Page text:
The beginning seems so far away now.
Eight years ago, the nation elected its first African American president and put a black family in the White House. Many reveled in the moment, the promise and the pride of it. A country not yet 150 years from slavery had reached a huge milestone.
On a frigid January morning, Barack Hussein Obama took his first oath of office, using Abraham Lincoln’s Bible, a book of red and gold splendor that Michelle Obama held as daughters Malia and Sasha watched.
To be first means glory and pain.
In the beginning some engaged in a bit of magical thinking about a “post-racial” America.
Others knew better, that the country was far from such a thing.
Then there were those who saw a world turned upside down: Where others saw promise, they saw peril. Social progress looked like a threat.
But there the Obamas stood, a portrait of family and fortitude.
Through it all — the rescuing of a collapsed economy; the fights to address health care and climate change and national security; and the hunt for Osama bin Laden; and efforts at education, immigration and gun control; the unyielding wars and drone strikes and deportations; an open Guantanamo; and Republican obstructionism — this is what held fast: dignity, family, a joyfulness to be of service.
Even in the face of racism — pointed or veiled — they forged ahead through the work, and loved and laughed and celebrated.
On a personal level, their marriage balanced romance and purpose.
On a presidential one, U.S. troops were prioritized, issues such as equal pay and criminal justice tackled.
And there was the birth of White House cool. The doors flung wide for the arts and for children. A garden was flush with vegetables.
The Beltway brigade called President Obama aloof. But that’s not what many Americans saw. They would come to know him not only as POTUS, but as a husband and a father.
He amazed with his range: He could lecture on the Constitution and explain the profundities of rap artist Kendrick Lamar.
And surprised: A man with impeccable comedic timing — often self-deprecating — and steeled nerves. Remember that 2011 White House correspondents’ dinner where he skewered Donald Trump as U.S. Special Operations forces were pursuing bin Laden?
And charmed: When had you ever heard a president break out with Al Green’s “Let’s Stay Together”?
And graced us with his passion: singing “Amazing Grace” during his too-often role as consoler in chief. That day he was eulogizing the Rev. Clementa Pinckney, one of the slain Charleston Nine.
Earlier, the tragedy had been in Newtown, Conn., where 20 children and six adults had been gunned down. At a White House news conference that December day, he was a father wiping away tears. Later he showed flashes of anger when gun-control proposals did not move forward.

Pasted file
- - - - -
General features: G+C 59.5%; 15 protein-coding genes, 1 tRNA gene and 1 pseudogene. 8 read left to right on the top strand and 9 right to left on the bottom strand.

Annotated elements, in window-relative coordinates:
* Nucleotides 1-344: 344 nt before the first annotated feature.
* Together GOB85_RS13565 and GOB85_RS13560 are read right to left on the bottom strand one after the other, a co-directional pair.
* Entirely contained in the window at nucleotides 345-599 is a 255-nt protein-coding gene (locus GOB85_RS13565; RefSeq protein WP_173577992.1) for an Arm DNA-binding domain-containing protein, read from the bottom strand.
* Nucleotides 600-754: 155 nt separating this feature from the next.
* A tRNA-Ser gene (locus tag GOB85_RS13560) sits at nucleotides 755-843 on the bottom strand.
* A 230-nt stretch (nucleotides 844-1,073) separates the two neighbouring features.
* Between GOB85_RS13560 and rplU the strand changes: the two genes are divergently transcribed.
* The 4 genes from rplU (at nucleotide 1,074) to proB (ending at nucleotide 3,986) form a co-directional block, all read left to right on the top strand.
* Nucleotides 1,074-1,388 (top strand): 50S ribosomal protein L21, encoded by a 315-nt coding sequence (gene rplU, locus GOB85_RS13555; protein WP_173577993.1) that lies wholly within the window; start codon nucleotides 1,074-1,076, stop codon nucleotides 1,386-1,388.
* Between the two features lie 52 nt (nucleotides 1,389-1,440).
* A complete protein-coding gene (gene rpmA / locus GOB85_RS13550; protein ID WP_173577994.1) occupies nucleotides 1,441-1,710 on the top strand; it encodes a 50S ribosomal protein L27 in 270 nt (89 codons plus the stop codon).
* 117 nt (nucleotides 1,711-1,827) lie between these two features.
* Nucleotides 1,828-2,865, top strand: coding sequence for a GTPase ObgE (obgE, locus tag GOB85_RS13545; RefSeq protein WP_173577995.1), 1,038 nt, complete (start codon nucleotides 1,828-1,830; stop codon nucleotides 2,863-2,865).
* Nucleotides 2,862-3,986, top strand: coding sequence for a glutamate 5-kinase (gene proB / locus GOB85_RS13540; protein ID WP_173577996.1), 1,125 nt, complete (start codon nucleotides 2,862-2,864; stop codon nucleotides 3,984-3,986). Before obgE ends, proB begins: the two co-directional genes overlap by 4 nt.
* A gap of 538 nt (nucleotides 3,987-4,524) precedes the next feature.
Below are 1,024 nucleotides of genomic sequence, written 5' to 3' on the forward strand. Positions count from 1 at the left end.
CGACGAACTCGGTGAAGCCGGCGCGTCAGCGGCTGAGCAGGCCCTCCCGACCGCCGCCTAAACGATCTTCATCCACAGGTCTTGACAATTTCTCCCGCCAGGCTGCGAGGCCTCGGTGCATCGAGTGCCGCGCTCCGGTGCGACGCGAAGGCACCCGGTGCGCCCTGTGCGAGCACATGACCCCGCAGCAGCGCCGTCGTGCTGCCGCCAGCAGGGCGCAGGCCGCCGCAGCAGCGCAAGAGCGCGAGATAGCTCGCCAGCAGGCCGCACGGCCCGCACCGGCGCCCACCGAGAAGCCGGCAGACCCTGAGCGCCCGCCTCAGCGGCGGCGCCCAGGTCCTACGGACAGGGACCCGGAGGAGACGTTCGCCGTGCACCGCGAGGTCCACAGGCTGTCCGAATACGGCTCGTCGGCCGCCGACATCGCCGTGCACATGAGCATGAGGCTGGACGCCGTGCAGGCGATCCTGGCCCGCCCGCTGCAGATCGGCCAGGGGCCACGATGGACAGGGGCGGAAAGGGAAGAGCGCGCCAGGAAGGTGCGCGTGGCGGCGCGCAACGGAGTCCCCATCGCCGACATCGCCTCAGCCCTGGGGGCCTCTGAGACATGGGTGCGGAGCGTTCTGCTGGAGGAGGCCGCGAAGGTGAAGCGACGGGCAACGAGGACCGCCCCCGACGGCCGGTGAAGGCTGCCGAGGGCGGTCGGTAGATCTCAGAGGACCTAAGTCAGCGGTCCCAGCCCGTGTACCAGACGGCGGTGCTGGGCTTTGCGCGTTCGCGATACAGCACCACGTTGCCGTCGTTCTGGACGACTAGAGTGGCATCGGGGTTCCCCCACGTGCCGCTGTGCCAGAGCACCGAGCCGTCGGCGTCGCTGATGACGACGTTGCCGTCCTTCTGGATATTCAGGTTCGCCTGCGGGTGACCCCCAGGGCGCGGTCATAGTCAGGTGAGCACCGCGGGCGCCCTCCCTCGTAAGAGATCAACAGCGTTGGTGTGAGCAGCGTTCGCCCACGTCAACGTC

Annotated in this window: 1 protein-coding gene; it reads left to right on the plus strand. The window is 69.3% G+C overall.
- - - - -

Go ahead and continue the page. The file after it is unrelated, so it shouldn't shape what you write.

He confounded, too, as presidents do. There was the promise of transparency and the criticism that his administration was too closed.
He exceeded expectations and disappointed: whether it was what the left wanted, or what some African Americans had hoped, or what peace activists demanded.
The president grew weary at times — and gray — but Obama has always clung to that confidence and optimism, rooted in struggle and the words of Martin Luther King Jr., himself quoting Theodore Parker: “The arc of the moral universe is long, but it bends toward justice.”
What of it all will endure?
In every election, Americans bare a piece of our soul and begin a fresh leg of this journey we’ve traveled for just 240 years.
Today, our young country is caught in the crosswinds of technology and globalization. For some that has meant anger, fear and hate.
To the dismay of many and the delight of others, there is the pledge to undo the Obama policies, to erase them as if they had been written with a dry-erase marker on a whiteboard.
Is it possible to erase a historic presidency? After all, these years have set the table on 21st-century issues.
What then do we take away from the age of Obama? From the man?
The vote matters. Vigilance, too. And equality demands more of us.
Yet, we have a generation of children whose first president was a man of color. Who saw a first lady move with determined authority.
The day after the election, Obama told Rolling Stone: “We have helped … shape a generation to think about being inclusive, being fair, caring about the environment. And they will have growing influence year by year, which means that America over time will continue to get better.”
Obama’s words displayed key parts of his legacy: fortitude and optimism.
Will they, too, we must ask ourselves, be a part of our own?
Pete Souza is the official White House photographer. All photos are released by the White House.
(Source imagery for animations, from top) 1. President Obama’s first signature as president on a proclamation after being sworn in on Jan. 20, 2009. (Molly Riley/AFP/Getty Images) 2. Excerpt from a note written by President Obama during his visit to the Australian War Memorial in Canberra on Nov. 17, 2011. (Samuel Cardwell/AFP/Getty Images) 3. A prayer left in the Western Wall by presidential candidate Barack Obama on July 24, 2008, during his visit to Jerusalem. (AFP/Getty Images)
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